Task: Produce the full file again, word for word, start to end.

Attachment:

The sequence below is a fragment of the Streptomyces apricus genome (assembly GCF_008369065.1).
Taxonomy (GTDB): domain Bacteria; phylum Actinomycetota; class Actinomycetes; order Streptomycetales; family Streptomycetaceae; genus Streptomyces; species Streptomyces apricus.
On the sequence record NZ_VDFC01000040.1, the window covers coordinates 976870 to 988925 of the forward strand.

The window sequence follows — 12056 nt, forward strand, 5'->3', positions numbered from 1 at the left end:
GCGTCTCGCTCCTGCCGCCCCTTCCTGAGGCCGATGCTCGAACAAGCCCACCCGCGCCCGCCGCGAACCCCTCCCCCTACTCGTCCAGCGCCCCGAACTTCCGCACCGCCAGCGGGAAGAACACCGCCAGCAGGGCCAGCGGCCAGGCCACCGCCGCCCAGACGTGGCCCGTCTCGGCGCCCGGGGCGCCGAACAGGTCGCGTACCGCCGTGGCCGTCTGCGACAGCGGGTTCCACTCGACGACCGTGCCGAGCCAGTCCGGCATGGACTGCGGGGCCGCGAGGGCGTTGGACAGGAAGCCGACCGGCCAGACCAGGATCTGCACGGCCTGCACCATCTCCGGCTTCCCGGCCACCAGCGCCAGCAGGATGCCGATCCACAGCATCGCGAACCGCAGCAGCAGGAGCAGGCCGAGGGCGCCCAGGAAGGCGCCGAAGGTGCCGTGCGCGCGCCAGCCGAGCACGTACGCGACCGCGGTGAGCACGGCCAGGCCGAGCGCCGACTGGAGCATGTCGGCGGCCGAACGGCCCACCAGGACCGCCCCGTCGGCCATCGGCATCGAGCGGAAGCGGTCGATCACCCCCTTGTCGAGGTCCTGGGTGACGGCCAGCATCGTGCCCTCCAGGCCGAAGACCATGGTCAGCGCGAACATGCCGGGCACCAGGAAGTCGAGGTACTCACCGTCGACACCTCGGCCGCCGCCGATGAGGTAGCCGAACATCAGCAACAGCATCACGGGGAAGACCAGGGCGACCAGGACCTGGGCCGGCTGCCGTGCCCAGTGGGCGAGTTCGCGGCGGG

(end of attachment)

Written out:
The sequence below is a fragment of the Streptomyces apricus genome (assembly GCF_008369065.1).
Taxonomy (GTDB): domain Bacteria; phylum Actinomycetota; class Actinomycetes; order Streptomycetales; family Streptomycetaceae; genus Streptomyces; species Streptomyces apricus.
On the sequence record NZ_VDFC01000040.1, the window covers coordinates 976870 to 988925 of the forward strand.

The window sequence follows — 12056 nt, forward strand, 5'->3', positions numbered from 1 at the left end:
GCGTCTCGCTCCTGCCGCCCCTTCCTGAGGCCGATGCTCGAACAAGCCCACCCGCGCCCGCCGCGAACCCCTCCCCCTACTCGTCCAGCGCCCCGAACTTCCGCACCGCCAGCGGGAAGAACACCGCCAGCAGGGCCAGCGGCCAGGCCACCGCCGCCCAGACGTGGCCCGTCTCGGCGCCCGGGGCGCCGAACAGGTCGCGTACCGCCGTGGCCGTCTGCGACAGCGGGTTCCACTCGACGACCGTGCCGAGCCAGTCCGGCATGGACTGCGGGGCCGCGAGGGCGTTGGACAGGAAGCCGACCGGCCAGACCAGGATCTGCACGGCCTGCACCATCTCCGGCTTCCCGGCCACCAGCGCCAGCAGGATGCCGATCCACAGCATCGCGAACCGCAGCAGCAGGAGCAGGCCGAGGGCGCCCAGGAAGGCGCCGAAGGTGCCGTGCGCGCGCCAGCCGAGCACGTACGCGACCGCGGTGAGCACGGCCAGGCCGAGCGCCGACTGGAGCATGTCGGCGGCCGAACGGCCCACCAGGACCGCCCCGTCGGCCATCGGCATCGAGCGGAAGCGGTCGATCACCCCCTTGTCGAGGTCCTGGGTGACGGCCAGCATCGTGCCCTCCAGGCCGAAGACCATGGTCAGCGCGAACATGCCGGGCACCAGGAAGTCGAGGTACTCACCGTCGACACCTCGGCCGCCGCCGATGAGGTAGCCGAACATCAGCAACAGCATCACGGGGAAGACCAGGGCGACCAGGACCTGGGCCGGCTGCCGTGCCCAGTGGGCGAGTTCGCGGCGGG